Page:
‘You don’t have to be best friends to be nice to each other’

Students Learn Lessons, Build Climate of Respect

Knapp Forest Counselor Cindi Reynolds role plays as the mean girl in the lunchroom with Ava Hoogeterp, left, and Blake Ford

Cindi Reynolds pulled a miniature tube of toothpaste from her pocket and asked fifth-grader Stella Cummings to squeeze out a big ol’ dollop onto a piece of paper.

“OK got it?” Reynolds asked. “Now put it back.”

As her classmates giggled, Stella did her best to try to shmoosh the paste from whence it came. Reynolds, who is a counselor at Knapp Forest Elementary, was trying to make a point to students that the goopy task was a metaphor for something very serious.

All is forgiven: Fifth-graders Maiya Hunsberger, left, and Stella Cummings hug and make up after a simulated disagreement

“It’s like your words if you say something mean,” she said. “Though you can apologize and try to clean things up the best you can, there’s still a little bit of mess left behind.

“Words are powerful: They can make you feel great or terrible in just a second.”

Reynolds spent the week visiting classrooms as part of grade-appropriate “peacekeeper” lessons. “It’s a term we use here at Knapp Forest, as we want to teach and empower children about their role in helping create a peaceful school,” she said.

Lessons are aimed at building respectful school climates that focus on expectations of behavior, conflict resolution skills, inclusivity and creating a positive culture for all students.​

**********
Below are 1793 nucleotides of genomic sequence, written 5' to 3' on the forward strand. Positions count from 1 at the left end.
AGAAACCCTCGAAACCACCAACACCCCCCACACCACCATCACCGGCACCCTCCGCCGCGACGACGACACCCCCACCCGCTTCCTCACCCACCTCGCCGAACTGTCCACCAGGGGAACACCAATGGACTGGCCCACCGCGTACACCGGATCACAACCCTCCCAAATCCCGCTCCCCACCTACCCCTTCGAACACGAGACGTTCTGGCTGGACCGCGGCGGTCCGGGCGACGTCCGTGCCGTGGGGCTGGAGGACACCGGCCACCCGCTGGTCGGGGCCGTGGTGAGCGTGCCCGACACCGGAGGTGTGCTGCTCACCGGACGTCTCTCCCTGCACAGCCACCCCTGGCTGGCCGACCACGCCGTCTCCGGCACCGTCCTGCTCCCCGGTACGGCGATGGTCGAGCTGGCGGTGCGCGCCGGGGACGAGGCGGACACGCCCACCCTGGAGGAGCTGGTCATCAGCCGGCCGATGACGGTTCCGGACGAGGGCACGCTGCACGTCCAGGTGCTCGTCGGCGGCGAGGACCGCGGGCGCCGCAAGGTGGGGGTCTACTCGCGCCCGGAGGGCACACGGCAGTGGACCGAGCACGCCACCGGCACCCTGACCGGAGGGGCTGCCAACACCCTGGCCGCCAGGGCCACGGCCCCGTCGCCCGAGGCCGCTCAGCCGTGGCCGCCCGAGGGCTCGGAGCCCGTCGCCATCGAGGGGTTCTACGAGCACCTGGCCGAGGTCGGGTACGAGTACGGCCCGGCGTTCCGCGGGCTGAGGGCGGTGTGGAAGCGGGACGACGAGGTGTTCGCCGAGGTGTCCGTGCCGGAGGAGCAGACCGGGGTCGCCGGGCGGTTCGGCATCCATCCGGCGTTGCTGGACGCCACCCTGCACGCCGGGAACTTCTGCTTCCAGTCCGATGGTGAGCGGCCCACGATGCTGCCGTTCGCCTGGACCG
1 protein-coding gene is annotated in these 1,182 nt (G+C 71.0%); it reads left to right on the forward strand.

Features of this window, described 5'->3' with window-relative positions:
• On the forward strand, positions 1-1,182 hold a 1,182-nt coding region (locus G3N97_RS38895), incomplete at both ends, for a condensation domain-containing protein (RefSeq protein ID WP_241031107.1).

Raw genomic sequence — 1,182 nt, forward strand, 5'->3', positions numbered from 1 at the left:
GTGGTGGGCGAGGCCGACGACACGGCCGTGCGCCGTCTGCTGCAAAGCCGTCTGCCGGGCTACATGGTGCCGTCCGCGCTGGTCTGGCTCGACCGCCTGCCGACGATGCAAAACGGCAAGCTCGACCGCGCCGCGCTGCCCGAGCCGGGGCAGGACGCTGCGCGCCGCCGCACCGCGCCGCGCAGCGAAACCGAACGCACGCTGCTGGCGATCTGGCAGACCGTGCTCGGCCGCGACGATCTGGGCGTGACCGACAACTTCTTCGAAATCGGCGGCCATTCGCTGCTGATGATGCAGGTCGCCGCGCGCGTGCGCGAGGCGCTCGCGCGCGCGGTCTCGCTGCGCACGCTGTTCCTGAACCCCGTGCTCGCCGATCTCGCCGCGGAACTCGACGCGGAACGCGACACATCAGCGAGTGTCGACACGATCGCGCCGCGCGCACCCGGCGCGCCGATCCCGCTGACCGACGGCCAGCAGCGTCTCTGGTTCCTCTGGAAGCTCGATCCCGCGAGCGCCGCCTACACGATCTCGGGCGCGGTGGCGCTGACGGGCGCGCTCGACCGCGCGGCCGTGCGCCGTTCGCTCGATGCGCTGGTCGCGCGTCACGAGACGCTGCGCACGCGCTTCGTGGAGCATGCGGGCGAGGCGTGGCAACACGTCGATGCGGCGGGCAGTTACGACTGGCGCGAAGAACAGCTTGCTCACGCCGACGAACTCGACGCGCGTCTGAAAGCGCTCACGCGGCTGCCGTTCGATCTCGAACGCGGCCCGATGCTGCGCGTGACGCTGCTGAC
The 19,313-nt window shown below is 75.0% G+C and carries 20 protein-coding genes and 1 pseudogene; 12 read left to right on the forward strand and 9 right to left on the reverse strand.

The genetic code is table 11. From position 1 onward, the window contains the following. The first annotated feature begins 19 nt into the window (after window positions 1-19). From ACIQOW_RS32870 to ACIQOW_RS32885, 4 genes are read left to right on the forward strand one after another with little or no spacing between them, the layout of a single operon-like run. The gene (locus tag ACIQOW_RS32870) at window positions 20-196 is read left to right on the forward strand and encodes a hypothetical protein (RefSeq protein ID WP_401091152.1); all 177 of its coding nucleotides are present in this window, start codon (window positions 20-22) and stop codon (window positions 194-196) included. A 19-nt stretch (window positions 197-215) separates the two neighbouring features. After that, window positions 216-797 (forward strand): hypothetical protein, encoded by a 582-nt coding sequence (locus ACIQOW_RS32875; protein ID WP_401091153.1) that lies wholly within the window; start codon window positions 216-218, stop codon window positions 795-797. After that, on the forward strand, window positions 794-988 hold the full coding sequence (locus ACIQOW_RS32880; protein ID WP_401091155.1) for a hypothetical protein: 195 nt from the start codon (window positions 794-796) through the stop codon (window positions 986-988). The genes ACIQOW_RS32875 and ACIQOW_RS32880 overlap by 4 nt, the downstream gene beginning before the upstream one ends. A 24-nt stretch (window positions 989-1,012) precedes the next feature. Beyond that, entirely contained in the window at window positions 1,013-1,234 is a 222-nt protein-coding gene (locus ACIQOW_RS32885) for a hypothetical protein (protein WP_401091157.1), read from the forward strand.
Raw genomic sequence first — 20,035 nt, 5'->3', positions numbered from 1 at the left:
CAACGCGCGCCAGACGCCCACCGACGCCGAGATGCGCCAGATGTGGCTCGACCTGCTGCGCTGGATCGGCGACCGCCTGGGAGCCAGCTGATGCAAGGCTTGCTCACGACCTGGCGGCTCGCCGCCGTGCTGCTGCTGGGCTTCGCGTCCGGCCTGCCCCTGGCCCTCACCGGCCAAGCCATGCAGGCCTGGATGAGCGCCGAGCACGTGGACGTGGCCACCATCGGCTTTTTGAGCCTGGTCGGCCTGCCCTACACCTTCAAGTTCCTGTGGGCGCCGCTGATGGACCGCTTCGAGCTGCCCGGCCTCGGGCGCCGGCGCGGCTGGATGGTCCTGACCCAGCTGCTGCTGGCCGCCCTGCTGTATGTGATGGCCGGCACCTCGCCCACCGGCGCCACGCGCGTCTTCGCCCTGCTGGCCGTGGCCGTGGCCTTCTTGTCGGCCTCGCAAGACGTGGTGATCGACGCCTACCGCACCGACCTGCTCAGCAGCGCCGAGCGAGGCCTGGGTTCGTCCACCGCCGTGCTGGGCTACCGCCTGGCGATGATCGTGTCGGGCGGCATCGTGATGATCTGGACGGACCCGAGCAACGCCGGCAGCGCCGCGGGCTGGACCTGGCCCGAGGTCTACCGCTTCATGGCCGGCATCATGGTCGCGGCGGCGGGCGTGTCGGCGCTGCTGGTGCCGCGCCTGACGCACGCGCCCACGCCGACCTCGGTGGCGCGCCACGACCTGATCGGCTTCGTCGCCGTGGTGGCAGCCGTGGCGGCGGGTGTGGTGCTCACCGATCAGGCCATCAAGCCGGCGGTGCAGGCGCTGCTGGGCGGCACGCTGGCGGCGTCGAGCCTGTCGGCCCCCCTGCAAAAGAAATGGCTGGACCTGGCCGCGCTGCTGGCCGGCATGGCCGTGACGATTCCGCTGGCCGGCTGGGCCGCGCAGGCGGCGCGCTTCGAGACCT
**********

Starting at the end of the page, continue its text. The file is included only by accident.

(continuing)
For Reynolds, that means “deciding what kind of a school we want to have, discussing mean behaviors and what to do if they witness it, (and) how to stand up for yourself and get help,” she said.

Fifth-graders took turns sharing what behaviors they don’t like to see from their classmates — gossip, excluding others from play, making fun of people — as well as what they do like. Talking about those things helped students answer what kind of school they want to have.

Marlina Howell holds a poster that depicts Knapp Forest’s “fish philosophy” of many individuals united by one school

“You don’t have to be best friends to be nice to each other,” said Marlina Howell.

“I appreciate it when there’s not mean behavior,” added KenZen Low.

Those amicable traits align with Knapp Forest’s “fish philosophy,” the idea that being nice and respectful helps all students “swim together.”

“Even though we are all different, we are kind to each other,” said Lily Gleason.

Principal Scott Haid said having a counselor in all buildings at the elementary level “has been so worth the district’s investment.”

“We are teaching students from kindergarten how to have respectful discourse, so that they can have conversations on a level even some of us as adults are not having,” he said. “They learn how ‘I respectfully disagree’ and ‘I agree but’ are valuable, and how they can disagree without being disagreeable.”


Elementary Counselors: ‘The Normal Has Changed’

Can’t take it all the way back: Stella Cummings tries to get toothpaste back into the tube
Morgan Jarema
Morgan Jarema is a Grand Rapids native and a product of Grand Rapids Public Schools, including Brookside and West Leonard elementaries, City Middle/High School and Ottawa Hills. She found her tribe in journalism in 1997 and has never wanted to do anything but write. For 15 years she was a freelance journalist for The Grand Rapids Press, covering local schools and government, religion, business, home & garden and lifestyles. She and her husband, John, think even those without kiddos should be invested in their local schools and made to feel a part of them.


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